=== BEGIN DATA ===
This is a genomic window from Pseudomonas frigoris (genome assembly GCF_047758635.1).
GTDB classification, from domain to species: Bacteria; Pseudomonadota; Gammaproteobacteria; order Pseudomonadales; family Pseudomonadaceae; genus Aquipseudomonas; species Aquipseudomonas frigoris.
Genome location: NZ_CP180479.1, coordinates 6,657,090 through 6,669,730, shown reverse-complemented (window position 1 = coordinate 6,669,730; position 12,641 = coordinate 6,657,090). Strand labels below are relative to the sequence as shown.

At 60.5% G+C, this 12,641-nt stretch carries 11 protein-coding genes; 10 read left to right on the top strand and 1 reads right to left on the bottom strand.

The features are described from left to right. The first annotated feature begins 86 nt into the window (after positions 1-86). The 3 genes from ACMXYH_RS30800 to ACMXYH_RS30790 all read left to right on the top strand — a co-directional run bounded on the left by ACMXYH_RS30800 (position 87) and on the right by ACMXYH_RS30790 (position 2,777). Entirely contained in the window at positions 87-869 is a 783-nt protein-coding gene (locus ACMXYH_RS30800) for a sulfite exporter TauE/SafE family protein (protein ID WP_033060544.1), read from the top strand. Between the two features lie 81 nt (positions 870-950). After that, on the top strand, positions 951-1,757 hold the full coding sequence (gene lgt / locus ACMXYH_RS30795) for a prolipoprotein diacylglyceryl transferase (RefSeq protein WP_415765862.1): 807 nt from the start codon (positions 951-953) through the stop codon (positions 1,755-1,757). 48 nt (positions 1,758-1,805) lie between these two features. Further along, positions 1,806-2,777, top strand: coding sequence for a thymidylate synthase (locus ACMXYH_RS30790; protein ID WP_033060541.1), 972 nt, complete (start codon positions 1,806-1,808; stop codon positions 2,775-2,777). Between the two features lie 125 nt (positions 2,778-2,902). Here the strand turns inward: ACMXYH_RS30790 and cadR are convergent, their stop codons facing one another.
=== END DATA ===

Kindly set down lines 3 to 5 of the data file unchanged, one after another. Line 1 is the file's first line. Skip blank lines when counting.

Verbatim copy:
Genome location: NZ_CP180479.1, coordinates 6,657,090 through 6,669,730, shown reverse-complemented (window position 1 = coordinate 6,669,730; position 12,641 = coordinate 6,657,090). Strand labels below are relative to the sequence as shown.

At 60.5% G+C, this 12,641-nt stretch carries 11 protein-coding genes; 10 read left to right on the top strand and 1 reads right to left on the bottom strand.

The features are described from left to right. The first annotated feature begins 86 nt into the window (after positions 1-86). The 3 genes from ACMXYH_RS30800 to ACMXYH_RS30790 all read left to right on the top strand — a co-directional run bounded on the left by ACMXYH_RS30800 (position 87) and on the right by ACMXYH_RS30790 (position 2,777). Entirely contained in the window at positions 87-869 is a 783-nt protein-coding gene (locus ACMXYH_RS30800) for a sulfite exporter TauE/SafE family protein (protein ID WP_033060544.1), read from the top strand. Between the two features lie 81 nt (positions 870-950). After that, on the top strand, positions 951-1,757 hold the full coding sequence (gene lgt / locus ACMXYH_RS30795) for a prolipoprotein diacylglyceryl transferase (RefSeq protein WP_415765862.1): 807 nt from the start codon (positions 951-953) through the stop codon (positions 1,755-1,757). 48 nt (positions 1,758-1,805) lie between these two features. Further along, positions 1,806-2,777, top strand: coding sequence for a thymidylate synthase (locus ACMXYH_RS30790; protein ID WP_033060541.1), 972 nt, complete (start codon positions 1,806-1,808; stop codon positions 2,775-2,777). Between the two features lie 125 nt (positions 2,778-2,902). Here the strand turns inward: ACMXYH_RS30790 and cadR are convergent, their stop codons facing one another.